On 12/16/2011, a 44-year-old female first presented to a neurologist with a chief complaint of headaches on the left side of her head only and rated her pain as a 4 out of 10. The neurologist noted moderate tenderness in the paraspinal musculature of the cervical spine at C4-C7 with some limited range of motion, but the neurologist failed to specify how, and in what manner, the patient’s range was limited.
The neurologist ordered an MRI of the patient’s brain and cervical spine and performed an in-office NCV/EMG of the patient’s bilateral upper extremities. The neurologist’s impression was that the patient had moderate radiculopathy at C5 and C6 of the left, mild radiculopathy on the right, and mild carpal tunnel syndrome on the right. The test results, however, did not support the neurologist’s impressions of radiculopathy or carpal tunnel syndrome. Also, the patient had no clinical examination findings for radiculopathy, making the need for this test, along with its findings, questionable. The neurologist also misinterpreted the normal findings of the median motor and sensory distal latency and amplitude responses in diagnosing carpal tunnel syndrome.
The neurologist billed $350 for the office visit, $2,160 for the NCV, $380 for the H-Reflex amp study, and $50 for venipuncture, a charge which was not supported by the certified records, for a total charge for this single visit of $2,940.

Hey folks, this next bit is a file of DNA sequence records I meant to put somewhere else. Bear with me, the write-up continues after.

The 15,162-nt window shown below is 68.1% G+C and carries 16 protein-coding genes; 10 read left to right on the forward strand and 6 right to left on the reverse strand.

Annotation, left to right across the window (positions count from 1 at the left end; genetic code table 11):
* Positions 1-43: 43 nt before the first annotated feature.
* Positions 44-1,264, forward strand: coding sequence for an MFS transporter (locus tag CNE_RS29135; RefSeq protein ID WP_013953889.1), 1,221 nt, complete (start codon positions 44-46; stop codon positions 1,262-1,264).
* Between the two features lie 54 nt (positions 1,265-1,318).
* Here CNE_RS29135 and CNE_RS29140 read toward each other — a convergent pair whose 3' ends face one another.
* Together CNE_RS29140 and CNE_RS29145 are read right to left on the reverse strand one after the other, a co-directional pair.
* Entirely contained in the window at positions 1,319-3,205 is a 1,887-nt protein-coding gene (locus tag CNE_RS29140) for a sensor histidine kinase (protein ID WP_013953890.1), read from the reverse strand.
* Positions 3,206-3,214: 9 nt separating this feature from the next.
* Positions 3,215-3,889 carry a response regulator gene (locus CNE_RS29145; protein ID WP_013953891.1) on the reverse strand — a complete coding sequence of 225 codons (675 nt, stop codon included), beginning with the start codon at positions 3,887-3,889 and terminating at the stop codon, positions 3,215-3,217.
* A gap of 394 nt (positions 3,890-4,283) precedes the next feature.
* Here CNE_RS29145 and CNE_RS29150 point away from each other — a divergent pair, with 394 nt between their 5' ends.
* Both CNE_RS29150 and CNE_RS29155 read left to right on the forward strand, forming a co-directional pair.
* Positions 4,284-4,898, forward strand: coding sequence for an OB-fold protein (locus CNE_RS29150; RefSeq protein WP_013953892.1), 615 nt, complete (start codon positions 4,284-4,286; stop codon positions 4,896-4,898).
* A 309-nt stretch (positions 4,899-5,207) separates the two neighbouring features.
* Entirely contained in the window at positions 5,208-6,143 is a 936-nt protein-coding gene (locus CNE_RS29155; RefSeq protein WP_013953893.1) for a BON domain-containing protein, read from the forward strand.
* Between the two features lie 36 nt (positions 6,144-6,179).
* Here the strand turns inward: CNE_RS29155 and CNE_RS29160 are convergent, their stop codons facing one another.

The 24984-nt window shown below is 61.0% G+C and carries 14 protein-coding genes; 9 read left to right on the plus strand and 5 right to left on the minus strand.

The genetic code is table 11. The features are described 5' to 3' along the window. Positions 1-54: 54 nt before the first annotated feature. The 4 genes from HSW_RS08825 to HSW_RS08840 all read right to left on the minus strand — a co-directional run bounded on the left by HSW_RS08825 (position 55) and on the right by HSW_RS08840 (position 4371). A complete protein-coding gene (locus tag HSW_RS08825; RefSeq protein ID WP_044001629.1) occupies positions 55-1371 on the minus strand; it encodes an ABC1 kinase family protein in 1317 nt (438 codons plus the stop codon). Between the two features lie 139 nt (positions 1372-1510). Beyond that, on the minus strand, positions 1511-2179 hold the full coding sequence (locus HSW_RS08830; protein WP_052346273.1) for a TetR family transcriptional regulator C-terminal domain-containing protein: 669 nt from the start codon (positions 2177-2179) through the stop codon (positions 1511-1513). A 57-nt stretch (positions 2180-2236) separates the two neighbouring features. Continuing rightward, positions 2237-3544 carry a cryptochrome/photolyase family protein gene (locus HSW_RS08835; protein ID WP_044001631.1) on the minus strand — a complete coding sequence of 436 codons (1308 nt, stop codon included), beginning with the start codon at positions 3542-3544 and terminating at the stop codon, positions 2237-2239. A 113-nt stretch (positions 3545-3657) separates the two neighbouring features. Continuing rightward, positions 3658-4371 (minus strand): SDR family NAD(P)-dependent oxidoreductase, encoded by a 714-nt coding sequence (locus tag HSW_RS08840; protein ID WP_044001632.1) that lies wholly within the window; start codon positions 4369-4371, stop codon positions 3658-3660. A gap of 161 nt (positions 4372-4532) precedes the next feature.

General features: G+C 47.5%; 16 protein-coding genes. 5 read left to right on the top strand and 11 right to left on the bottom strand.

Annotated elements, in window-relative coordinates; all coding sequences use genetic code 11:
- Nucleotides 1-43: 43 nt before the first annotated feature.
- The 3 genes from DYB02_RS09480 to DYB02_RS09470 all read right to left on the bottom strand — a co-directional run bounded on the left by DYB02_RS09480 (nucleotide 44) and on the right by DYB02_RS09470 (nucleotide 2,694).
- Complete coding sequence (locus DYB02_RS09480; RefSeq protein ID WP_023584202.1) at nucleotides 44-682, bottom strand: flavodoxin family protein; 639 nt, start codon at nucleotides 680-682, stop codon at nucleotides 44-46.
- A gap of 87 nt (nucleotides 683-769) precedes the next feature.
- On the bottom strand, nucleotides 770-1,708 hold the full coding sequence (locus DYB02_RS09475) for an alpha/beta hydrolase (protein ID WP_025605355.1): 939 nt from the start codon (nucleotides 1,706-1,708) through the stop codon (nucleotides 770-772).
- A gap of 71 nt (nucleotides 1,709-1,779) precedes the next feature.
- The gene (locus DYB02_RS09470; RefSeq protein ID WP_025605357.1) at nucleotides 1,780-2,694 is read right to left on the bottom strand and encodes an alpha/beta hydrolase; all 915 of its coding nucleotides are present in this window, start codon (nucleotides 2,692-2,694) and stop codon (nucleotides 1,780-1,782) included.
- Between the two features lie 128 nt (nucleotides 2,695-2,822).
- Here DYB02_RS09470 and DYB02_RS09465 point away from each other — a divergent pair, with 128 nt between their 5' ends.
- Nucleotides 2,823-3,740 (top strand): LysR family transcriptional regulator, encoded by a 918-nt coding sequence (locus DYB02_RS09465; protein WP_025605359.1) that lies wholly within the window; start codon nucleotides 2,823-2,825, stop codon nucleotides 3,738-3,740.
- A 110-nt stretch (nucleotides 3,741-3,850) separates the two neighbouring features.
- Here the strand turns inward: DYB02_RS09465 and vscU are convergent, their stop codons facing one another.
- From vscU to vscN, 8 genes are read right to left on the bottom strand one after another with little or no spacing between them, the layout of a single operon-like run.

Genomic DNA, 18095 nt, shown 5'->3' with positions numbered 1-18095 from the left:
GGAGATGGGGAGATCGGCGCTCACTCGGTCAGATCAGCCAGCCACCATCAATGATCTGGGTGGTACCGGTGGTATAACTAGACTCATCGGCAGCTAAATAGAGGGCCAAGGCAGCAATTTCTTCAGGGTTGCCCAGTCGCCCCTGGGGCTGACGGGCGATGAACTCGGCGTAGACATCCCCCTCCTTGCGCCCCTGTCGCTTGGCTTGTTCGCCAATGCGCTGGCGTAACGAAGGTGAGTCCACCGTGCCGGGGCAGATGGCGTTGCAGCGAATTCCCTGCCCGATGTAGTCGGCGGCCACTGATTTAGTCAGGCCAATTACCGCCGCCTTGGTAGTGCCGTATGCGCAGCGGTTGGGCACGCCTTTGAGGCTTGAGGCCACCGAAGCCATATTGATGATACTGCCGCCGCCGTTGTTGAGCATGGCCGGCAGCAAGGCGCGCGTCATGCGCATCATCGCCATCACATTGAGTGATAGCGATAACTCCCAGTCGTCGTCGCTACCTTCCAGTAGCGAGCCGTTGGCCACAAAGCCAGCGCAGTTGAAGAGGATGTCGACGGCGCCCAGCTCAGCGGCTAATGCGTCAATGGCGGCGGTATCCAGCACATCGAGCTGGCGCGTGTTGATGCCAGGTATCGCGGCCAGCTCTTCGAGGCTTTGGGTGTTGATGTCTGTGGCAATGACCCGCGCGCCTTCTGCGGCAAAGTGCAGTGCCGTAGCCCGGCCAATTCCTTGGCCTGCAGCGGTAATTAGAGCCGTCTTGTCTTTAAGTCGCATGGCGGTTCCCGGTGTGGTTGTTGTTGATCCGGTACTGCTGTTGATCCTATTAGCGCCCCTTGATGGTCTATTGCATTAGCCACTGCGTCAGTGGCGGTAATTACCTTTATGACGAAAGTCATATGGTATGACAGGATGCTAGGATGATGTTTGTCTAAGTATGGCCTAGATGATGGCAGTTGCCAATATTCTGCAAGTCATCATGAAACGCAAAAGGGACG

On 1/11/2012, the patient had the MRI of her brain performed and interpreted by an outside facility, which showed no significant abnormalities or evidence of acute disease. On 1/16/2012, the patient returned for a follow-up visit and complained of continued headaches, now a 7 out of 10, and stated they were worse at night, and she was unable to lay on her left side. The neurologist noted moderate tenderness of the cervical paraspinal musculature at C4-C7 with limited range of motion bilaterally. The neurologist performed an occipital block and cervical trigger point injection under ultrasound guidance, but there was no report documenting this procedure in the patient’s certified chart.
The neurologist billed $450 for the office visit, $1,250 for the trigger point and nerve injection using ultrasound guidance (for which there was no procedure report), $415 to interpret the essentially normal MRI scan of the patient’s brain performed and interpreted by the outside facility, and $50 for xylocaine, for a total billing of $2,165. This appeared to be the patient’s last visit with the neurologist.
The Medical Board of California judged that the obstetrician’s conduct departed from the standard of care because he failed to accurately analyze and interpret the NCV/EMG, provide appropriate evaluation and treatment of the patient’s headaches, and refer the patient to physical therapy. The neurologist also billed for a venipuncture that was not performed or supported by the chart, an H-Reflex study, which was either not obtained or performed, and interpreting an essentially normal MRI of the patient’s brain performed, which was interpreted by an outside facility as showing no significant abnormalities or evidence of acute disease.
For this case and others, the Medical Board of California revoked the neurologist’s license.
Date: June 2017
Significant Outcome: N/A
Case Rating: 2
Link to Original Case File: Download PDF
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